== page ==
- Last Updated on 07:58 AM 08/08/12
- BY The Gazette-Virginian
Obey the laws
To the editor:
As a concerned citizen and taxpayer in Halifax County, I am writing regarding the monies given to the anti-uranium mining group by the IDA.
It is my understanding that under Section 15.2-953 of the Code of Virginia, with regard to
donations from a government locality or entity, it is illegal for the locality or entity to make a gift of property or money to an entity for purposes other than those for which the entity was founded. In this case, funds were given to the anti-uranium group by the IDA for the purpose of lobbying the legislature or influencing the public to keep the uranium ban in effect, a clear violation of the purpose for which the IDA was founded.
We must hold our representatives accountable for their actions even though I am in agreement with the objectives of the anti-uranium group.
They should obey the laws as they expect us to do.
Dusty trail response
To the editor:
I am writing in response to a letter to the editor published July 25. Mrs. Lula Snead wrote to voice her concern about dust on the Tobacco Heritage Trail.
I am the trail coordinator, and I also was concerned to read that she has had an unfortunate experience with the trail. I am also surprised to read that there is dust coming from the trail.
I hope to alleviate Mrs. Snead’s concerns by saying that I have lived on the Tobacco Heritage Trail in La Crosse for two years and have thankfully not experienced any dust, nor have I needed to repaint or repair anything on my property due to the proximity to the trail.
In fact, it was my proximity to the trail and my appreciation of it that led me to apply for the position of trail coordinator. I know that La Crosse is a far distance from South Boston, but both sections of the trail were constructed according to the same plans and with the same material.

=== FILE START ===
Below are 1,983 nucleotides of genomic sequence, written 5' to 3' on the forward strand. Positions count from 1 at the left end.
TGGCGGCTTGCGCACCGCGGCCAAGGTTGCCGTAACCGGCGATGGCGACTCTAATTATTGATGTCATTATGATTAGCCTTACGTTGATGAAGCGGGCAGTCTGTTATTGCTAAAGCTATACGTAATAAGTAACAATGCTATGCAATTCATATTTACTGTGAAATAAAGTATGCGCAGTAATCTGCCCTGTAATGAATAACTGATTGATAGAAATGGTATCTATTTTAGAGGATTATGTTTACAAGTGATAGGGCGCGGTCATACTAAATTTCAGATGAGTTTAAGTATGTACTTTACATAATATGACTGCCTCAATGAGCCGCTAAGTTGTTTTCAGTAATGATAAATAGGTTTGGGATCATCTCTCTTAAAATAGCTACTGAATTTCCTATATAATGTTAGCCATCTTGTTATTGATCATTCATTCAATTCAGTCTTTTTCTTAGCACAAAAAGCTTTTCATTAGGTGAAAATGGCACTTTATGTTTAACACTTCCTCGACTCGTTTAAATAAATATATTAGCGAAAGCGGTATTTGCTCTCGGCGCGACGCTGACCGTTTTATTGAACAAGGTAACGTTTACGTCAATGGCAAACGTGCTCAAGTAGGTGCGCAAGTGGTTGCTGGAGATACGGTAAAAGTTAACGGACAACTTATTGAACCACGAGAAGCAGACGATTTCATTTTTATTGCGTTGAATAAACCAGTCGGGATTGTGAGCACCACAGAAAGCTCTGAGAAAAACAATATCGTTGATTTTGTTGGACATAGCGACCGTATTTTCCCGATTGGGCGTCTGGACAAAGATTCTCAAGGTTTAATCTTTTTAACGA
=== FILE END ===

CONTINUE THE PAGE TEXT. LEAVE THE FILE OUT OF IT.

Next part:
Perhaps construction vehicles created dust from the trail, but in the near future there will be no more construction vehicles; there will be no more vehicles at all, because the trail will be completed and the Tobacco Heritage Trail is a non-motorized trail. It is intended for hikers, cyclists and horse riders.
I don’t think anyone will have a problem with dust once the construction is complete.
As to your suggestion to pave the trail, Roanoke River Rails-to-Trails does not have the funding to do that at this time. We are a non-profit organization, and all funding for trail construction is obtained through grants or donations.
If anyone is interested, tax-deductible donations can be made to Tobacco Heritage Trail c/o Roanoke River Rails-to-Trails P.O. Box 150 South Hill, VA 23970.
It is my genuine desire that each community along the Tobacco Heritage Trail be able to enjoy outdoor leisure and benefit from the presence of the trail. I certainly do not want it to aggravate health problems, but rather to enhance healthy lifestyles. In the meantime we appreciate your patience, and the wait for the trail opening won’t be much longer
Trails & Tourism Coordinator SPDC/VTC
He changed me
To the editor:
We all have had people in our lives who shape the way we perceive the world around us.
For me, one person stands out among the rest. That person is my friend Cabell Osborne. Cabell and I became friends at that time in life when you’re the most unsure of yourself — the teens. That was nearly 20 years ago, but that friendship has shaped the very core of the person who I am today. Cabell was different from my other friends. We didn’t play the same sports. We didn’t chase after the same girls.
Cabell was born with cerebral palsy that affected his leg coordination. He couldn’t play the same sports as me or at least not as well. He didn’t chase the girls because he didn’t have the confidence to do so.
I remember the first time we hung out together. We played basketball at his house. I won of course and oddly enough to be better than him fed my ego. Even if just a little, it felt good. But that feeling was only temporary.